Sunday, August 6, 2017

August 6, 2017 - Introducing Tardy

Many to thanks to all our loon followers who kept me updated on the nest while we were visiting family in Colorado last week.  The good news is that our nesting pair had a successful hatching on August first!
The first known photo of our new loon, one day old.   Photo by Annie Crane
After nesting almost a month later than usual, it was a typical incubation period of 27 days (28 days is the average).  Due to the late appearance this year, one of our loon watchers has named our newest lake member "Tardy".
Introducing Tardy, the newest resident of Lake Wicwas
As expected at this late date there was only one egg.  A biologist from the Loon Preservation Committee went to inspect the nest and collect egg fragments for analysis, and no sign of a second egg was evident.  And from the current situation on the lake it appears that the parents are going to have a hard enough time raising just a single chick.  I had reports of six loons having recently arrived on the lake, and that is in addition to the single rogue loon that has been on the lake for three years now.  (It's only an assumption that it's the same loon, but it occupies the same area and has had the same behaviors each year.  This is also the loon that I think killed both of the loon chicks in 2015.)

This morning on the lake I spotted the six loons swimming together in the vicinity of Bryant Island.
Six visiting loons
As they approached the island from the center of the lake, a seventh loon appeared from behind the island.
Here comes another
This seventh loon shepherded them back towards the east, away from the island, occasionally vocalizing, and displaying a little wing rowing.  It's a pretty good assumption that this was one of the nesting pair, probably the more aggressive male, keeping them away from the chick.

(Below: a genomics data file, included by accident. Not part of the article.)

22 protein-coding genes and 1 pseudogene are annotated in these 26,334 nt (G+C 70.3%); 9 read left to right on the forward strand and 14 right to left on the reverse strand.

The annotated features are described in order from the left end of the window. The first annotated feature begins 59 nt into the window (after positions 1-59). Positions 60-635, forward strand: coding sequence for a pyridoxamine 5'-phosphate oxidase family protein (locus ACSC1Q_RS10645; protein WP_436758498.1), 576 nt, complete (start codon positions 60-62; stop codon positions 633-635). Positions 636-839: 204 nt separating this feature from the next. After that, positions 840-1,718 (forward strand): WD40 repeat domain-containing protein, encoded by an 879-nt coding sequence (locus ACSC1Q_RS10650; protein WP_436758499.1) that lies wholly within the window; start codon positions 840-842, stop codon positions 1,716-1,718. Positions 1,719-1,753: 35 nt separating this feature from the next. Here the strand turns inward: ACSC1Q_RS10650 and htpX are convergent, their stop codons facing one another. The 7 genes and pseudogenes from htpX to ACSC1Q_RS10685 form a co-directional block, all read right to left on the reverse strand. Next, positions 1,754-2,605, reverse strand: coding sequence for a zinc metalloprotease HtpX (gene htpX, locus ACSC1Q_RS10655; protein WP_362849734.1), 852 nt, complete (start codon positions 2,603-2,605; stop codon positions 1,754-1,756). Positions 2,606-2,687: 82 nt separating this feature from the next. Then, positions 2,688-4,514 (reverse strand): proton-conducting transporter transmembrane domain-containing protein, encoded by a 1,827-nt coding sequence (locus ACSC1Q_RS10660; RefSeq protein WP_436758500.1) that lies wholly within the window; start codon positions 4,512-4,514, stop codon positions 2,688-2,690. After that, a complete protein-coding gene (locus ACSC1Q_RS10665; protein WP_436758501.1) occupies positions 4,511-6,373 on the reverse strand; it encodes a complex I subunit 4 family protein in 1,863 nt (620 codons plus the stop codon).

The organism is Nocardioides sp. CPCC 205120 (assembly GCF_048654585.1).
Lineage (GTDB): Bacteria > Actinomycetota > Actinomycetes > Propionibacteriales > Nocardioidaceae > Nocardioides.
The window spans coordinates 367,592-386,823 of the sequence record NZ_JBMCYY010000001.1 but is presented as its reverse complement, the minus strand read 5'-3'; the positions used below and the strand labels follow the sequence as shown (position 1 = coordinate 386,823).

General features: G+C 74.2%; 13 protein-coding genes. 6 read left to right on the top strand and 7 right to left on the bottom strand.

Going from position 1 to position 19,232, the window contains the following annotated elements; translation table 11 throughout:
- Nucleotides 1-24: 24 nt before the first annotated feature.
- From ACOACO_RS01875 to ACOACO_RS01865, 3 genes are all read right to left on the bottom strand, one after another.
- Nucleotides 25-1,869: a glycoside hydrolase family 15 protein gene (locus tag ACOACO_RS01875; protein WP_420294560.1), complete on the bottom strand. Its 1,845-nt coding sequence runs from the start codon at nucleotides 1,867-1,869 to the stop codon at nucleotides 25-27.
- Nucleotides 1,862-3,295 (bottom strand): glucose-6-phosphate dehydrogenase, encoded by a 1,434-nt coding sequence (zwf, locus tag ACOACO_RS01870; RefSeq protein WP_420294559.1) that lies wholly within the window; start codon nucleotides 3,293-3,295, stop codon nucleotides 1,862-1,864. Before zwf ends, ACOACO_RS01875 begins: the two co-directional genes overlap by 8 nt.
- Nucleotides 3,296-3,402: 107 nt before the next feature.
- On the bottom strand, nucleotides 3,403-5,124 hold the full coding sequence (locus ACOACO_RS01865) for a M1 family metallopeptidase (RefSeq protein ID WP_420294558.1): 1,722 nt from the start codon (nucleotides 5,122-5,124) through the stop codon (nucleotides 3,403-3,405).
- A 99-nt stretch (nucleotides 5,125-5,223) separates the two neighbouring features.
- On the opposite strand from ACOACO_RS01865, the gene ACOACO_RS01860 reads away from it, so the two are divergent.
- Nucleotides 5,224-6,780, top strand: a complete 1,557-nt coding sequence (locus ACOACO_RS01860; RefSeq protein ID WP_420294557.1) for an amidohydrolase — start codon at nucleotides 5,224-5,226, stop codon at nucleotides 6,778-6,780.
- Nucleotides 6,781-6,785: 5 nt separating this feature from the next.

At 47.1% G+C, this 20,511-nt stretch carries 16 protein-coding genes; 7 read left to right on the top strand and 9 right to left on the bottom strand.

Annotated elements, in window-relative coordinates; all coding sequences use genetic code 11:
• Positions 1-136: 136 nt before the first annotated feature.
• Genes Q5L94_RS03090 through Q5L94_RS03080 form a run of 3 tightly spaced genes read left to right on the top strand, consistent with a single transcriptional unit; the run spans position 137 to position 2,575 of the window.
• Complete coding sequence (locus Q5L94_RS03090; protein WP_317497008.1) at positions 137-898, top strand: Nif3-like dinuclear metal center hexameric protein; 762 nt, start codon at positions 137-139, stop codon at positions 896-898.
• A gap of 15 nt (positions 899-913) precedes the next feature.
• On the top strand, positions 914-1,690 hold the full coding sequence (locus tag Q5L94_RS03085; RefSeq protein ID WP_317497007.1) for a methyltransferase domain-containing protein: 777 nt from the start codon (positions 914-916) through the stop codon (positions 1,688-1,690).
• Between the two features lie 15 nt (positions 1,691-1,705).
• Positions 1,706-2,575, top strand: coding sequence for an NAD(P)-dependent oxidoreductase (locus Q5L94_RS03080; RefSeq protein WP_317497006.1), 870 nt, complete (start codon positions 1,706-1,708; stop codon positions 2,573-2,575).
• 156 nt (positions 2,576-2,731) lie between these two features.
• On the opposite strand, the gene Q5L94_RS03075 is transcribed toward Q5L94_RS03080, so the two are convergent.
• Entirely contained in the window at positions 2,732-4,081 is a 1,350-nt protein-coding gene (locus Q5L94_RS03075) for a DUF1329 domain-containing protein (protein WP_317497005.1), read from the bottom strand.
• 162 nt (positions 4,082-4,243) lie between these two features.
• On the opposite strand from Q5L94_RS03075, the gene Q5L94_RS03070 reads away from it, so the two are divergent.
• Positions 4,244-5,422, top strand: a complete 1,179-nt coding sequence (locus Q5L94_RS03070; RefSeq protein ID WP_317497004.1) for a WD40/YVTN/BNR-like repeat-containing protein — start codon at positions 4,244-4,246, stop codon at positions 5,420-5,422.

"Move along folks"
Shayne and Keith Duggan, loon watchers from the north end of the lake, saw a more dramatic chasing of rogue loons away from the chick earlier in the week. They took a great video showing the encounter. They said the chick was left completely alone, bobbing defenselessly in the water as both adults went to fend off the intruders. After a successful defense, one parent swam quickly back to the chick, while the other remained on sentry duty. It's a two minute video and you can watch it by clicking here.  (Thank you for sharing Shayne and Keith!)

Like any parents with a new born, I expect they are going to have their hands full raising just one chick, and will be exhausted every day. They will need a lot of energy just for themselves, let alone needing to catch enough fish for the hungry little one to grow sufficiently strong to fly away in a few short months.

Shortly after the encounter with the six visiting loons I saw (I'm guessing) the female fishing with Tardy as I rounded Bryant Island.
Mom with Tardy
I watched from a long distance away as she made many dives, only rarely coming up with something for Tardy.
"Eat your salad with your protein"
As I watched, the other parent popped up beside me and swam in to join the family, apparently satisfied he had rejected the intruders, and the family fished together off a beach.
Dad returns from battle
As one adult stretched its wings, the size perspective of the tiny chick was evident.

And it didn't take long for Tardy to play copy-cat.
"Look, me too!"
They fished together quietly off the beach;  hopefully they will have some peace for a while.  It is going to be a difficult summer for this new family.

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